The delegates authored and adopted the constitution by a simply majority vote. It was not submitted to the public for ratification.[3]

Summary and features[edit]

Indiana's 1816 constitution was very similar to that of the other states at the time in that organized the government into a republican form and created a basic framework for the functions of government. Instead of being specific on most individual issues, it broadly defined principles and enabled the state to function as a loosely bound unit.[2] Large parts of the constitutions of Kentucky and Ohio were copied verbatim. The few alterations made to their formula resulted in the legislative branch being dominant over the executive and judicial. The legislature was set to meet annually, and elections would be held annually to elect representatives, with senators being elected every three years. The governor served a term of three years, and was limited to two consecutive terms. The governor's vetoes could be overridden by a simple majority vote of the legislature. The judicial branch and its districts were to be created and adjusted by the legislature; the governor appointed the judges to serve seven-year terms with the confirmation of the senate.[4]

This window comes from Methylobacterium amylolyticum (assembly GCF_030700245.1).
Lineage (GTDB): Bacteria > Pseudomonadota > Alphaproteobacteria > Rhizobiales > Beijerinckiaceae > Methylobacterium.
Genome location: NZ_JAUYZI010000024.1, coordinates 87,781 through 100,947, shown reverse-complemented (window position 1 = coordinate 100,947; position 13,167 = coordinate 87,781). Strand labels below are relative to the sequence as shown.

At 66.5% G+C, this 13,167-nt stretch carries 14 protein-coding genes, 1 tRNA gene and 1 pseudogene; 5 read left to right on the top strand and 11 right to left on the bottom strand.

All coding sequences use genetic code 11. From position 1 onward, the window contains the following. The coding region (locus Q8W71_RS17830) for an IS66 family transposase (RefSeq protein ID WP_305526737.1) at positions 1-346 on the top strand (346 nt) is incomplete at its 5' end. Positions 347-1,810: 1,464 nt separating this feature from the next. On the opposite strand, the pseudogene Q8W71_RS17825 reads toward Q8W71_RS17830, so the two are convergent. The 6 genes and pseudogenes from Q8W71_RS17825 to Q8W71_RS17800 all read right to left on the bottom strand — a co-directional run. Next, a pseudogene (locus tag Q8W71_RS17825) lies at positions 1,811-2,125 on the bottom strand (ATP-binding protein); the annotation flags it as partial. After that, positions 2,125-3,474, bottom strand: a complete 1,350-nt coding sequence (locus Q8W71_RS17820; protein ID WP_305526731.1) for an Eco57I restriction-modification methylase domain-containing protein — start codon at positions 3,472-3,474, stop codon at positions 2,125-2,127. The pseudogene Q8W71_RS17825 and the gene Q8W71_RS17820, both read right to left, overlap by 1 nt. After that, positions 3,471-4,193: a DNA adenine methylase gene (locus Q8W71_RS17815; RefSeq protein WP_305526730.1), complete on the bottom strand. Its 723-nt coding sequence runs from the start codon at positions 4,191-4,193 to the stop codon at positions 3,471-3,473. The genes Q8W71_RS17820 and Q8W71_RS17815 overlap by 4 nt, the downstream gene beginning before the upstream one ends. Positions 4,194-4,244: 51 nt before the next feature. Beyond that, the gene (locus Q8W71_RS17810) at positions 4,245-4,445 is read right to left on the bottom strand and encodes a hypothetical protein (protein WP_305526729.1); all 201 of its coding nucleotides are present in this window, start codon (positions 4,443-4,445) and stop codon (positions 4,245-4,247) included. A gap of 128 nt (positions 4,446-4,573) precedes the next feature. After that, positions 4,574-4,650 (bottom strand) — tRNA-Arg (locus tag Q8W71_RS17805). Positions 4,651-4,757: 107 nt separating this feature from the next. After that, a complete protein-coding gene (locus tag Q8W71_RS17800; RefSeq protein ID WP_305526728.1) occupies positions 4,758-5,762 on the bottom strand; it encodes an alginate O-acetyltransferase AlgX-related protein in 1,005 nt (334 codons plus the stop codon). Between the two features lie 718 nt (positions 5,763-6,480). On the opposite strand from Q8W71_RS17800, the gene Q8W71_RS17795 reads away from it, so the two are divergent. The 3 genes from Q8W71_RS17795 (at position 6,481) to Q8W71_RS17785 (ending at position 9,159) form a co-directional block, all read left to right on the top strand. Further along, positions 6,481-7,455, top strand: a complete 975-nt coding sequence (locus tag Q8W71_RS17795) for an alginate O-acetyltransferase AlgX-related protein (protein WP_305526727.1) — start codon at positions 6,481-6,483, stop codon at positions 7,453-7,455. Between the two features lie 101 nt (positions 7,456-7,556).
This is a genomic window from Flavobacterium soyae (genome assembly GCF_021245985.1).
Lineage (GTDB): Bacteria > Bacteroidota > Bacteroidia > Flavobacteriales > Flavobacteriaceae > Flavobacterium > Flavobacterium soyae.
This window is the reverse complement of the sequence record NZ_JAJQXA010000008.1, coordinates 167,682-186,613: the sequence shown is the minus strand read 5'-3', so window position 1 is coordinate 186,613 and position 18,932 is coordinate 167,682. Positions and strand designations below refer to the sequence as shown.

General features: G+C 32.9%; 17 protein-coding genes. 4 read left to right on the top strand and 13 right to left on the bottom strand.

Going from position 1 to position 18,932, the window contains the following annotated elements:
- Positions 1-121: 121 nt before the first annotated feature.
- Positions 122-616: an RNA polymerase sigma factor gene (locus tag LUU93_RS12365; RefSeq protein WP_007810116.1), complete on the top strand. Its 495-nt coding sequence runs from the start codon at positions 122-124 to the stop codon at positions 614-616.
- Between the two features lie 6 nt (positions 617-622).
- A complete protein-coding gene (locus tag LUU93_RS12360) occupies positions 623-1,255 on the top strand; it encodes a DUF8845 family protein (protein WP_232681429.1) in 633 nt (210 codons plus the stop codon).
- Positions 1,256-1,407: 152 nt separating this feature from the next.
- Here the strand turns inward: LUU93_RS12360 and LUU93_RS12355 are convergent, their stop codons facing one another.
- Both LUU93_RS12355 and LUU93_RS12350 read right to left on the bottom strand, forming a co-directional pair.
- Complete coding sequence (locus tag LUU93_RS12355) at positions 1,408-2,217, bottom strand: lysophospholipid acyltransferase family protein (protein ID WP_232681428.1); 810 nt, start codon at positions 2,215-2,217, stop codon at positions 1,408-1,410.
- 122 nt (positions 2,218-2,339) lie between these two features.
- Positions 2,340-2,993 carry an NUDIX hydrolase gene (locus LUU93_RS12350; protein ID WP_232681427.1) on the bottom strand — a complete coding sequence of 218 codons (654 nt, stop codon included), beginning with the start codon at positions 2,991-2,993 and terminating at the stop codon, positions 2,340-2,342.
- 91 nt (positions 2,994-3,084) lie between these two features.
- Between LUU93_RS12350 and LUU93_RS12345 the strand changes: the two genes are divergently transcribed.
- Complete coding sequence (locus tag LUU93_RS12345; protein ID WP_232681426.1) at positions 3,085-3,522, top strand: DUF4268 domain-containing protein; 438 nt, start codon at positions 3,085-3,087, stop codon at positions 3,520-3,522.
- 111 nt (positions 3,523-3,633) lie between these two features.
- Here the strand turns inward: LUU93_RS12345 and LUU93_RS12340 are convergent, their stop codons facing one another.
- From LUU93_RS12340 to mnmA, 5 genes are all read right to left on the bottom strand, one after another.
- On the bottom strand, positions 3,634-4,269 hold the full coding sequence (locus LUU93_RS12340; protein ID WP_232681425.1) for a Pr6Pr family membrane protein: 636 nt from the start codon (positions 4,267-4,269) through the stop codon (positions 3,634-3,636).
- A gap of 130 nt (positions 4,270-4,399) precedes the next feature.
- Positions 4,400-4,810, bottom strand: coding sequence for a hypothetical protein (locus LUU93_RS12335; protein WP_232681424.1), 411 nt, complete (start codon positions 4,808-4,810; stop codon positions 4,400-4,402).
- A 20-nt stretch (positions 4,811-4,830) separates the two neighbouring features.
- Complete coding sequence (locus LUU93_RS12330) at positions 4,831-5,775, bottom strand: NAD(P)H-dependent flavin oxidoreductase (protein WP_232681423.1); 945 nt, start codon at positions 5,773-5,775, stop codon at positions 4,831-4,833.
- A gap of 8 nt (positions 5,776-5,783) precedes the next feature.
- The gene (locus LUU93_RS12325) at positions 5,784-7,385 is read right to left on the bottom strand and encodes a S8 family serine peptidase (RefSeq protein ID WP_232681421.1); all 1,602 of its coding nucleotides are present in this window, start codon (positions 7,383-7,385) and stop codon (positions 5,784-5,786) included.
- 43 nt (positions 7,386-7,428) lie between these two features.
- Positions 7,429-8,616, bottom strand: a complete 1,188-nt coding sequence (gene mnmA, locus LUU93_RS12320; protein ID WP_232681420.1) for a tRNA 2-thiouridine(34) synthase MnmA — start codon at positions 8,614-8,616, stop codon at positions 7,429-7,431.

Article One of the constitution contained a bill of rights conferring many of the same rights as the United States Bill of Rights. "The People" were explicitly noted as being the sovereigns of the state. Voting rights were granted to all white males over twenty-one years of age who had lived in the state for one year. All white men age 18 to 45 were required to serve in the militia when called upon to do so, while non-whites were explicitly denied entrance into the militia. The constitution placed a ban on slavery and involuntary servitude, but did allow for existing indenturing arrangements to continue.[4]